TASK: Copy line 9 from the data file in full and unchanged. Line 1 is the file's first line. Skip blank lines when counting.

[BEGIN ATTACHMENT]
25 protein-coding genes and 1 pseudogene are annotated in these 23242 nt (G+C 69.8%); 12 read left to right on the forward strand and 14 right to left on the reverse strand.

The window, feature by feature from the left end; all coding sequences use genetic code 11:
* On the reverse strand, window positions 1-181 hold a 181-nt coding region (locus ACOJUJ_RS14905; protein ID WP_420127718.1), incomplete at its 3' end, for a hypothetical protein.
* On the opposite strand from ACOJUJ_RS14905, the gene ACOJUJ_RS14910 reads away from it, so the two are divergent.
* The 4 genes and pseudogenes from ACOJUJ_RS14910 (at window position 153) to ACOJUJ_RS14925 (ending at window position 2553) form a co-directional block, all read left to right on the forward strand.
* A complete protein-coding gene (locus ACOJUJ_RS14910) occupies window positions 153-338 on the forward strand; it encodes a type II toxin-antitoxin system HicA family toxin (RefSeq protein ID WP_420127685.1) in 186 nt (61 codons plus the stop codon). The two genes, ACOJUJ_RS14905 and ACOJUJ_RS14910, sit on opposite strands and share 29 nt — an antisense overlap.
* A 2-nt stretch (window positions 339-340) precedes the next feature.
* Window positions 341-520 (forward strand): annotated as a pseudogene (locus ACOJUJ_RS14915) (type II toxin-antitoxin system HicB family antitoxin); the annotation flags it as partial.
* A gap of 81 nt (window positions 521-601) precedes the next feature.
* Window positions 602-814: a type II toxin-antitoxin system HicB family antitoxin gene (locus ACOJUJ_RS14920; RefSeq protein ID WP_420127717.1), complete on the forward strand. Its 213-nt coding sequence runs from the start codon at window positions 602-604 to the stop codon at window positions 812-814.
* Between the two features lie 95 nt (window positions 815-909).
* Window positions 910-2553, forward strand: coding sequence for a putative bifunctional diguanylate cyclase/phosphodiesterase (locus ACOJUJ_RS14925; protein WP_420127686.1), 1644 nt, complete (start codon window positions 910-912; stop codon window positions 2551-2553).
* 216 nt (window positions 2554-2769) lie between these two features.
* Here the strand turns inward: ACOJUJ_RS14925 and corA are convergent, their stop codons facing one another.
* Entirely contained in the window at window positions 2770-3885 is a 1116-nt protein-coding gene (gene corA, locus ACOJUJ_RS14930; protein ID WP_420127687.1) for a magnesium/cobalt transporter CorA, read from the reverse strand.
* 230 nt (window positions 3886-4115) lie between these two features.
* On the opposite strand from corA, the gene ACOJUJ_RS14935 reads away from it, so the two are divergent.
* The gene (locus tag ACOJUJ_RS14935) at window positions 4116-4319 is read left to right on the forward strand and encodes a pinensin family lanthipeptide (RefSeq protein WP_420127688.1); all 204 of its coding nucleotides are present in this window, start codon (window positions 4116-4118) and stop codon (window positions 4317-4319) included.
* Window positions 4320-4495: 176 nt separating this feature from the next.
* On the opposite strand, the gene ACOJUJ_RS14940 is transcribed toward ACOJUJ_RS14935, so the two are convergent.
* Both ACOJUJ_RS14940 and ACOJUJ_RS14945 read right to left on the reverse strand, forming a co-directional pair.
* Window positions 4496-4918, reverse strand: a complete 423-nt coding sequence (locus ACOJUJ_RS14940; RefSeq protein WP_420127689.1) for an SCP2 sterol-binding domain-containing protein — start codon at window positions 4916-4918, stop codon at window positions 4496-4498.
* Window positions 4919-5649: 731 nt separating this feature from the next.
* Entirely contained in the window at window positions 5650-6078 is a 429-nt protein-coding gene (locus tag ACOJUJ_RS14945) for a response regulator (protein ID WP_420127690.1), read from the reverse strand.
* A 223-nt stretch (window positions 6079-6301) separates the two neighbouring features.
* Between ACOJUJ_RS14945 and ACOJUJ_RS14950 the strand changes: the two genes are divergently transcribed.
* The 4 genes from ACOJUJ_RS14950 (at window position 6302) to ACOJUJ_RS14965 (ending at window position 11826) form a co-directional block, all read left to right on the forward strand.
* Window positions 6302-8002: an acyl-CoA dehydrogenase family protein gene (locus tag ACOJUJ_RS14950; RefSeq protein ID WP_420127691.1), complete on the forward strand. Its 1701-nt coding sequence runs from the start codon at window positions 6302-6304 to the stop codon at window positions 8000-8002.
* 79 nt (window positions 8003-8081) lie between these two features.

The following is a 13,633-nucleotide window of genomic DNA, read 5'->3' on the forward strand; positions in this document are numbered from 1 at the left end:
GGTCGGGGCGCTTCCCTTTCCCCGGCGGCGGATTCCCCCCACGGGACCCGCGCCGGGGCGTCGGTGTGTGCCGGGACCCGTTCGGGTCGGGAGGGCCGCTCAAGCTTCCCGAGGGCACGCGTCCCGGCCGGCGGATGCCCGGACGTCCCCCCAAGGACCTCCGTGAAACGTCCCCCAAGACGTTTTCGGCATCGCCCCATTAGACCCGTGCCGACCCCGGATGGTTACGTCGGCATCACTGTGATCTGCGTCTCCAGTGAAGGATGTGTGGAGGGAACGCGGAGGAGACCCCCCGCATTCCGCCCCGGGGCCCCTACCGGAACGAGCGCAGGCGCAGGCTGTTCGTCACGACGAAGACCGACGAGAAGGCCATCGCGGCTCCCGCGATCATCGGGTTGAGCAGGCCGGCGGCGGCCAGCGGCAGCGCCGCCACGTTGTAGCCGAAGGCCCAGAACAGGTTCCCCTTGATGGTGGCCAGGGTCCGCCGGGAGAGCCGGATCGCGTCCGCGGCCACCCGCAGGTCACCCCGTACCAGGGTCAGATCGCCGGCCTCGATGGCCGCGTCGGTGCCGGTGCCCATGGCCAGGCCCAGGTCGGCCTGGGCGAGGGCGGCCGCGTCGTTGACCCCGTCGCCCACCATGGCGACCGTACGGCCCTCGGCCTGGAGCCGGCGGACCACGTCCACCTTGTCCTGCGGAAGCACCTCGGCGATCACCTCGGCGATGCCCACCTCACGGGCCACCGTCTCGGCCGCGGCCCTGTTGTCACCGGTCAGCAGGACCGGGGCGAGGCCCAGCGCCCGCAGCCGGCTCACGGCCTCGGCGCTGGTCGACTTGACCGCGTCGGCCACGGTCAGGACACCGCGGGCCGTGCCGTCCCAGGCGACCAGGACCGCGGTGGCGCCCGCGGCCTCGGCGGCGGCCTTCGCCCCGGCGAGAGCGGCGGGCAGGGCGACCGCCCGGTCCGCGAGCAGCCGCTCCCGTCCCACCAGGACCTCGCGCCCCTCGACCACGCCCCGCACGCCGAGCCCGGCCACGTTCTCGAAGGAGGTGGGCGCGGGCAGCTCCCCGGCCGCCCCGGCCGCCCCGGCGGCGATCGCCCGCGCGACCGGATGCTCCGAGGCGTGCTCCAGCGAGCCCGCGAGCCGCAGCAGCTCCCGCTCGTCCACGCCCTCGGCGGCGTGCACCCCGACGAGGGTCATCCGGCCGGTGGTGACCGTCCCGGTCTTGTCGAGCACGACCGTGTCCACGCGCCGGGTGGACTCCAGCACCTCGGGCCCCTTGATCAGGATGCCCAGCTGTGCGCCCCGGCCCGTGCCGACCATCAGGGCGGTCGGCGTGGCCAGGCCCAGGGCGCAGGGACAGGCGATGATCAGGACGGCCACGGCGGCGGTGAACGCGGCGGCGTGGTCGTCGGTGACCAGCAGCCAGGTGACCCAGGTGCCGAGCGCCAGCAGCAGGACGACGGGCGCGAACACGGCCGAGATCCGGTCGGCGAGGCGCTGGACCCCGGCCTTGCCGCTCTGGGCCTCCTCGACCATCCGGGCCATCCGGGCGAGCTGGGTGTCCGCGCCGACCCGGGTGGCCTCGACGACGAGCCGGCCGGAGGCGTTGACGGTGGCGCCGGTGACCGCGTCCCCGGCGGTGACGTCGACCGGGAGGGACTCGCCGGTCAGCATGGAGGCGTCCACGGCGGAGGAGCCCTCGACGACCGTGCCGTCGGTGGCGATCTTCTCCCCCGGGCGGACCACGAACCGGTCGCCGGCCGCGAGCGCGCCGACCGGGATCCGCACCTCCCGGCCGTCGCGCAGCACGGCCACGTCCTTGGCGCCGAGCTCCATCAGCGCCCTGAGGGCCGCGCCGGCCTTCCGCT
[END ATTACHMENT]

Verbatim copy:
* A gap of 81 nt (window positions 521-601) precedes the next feature.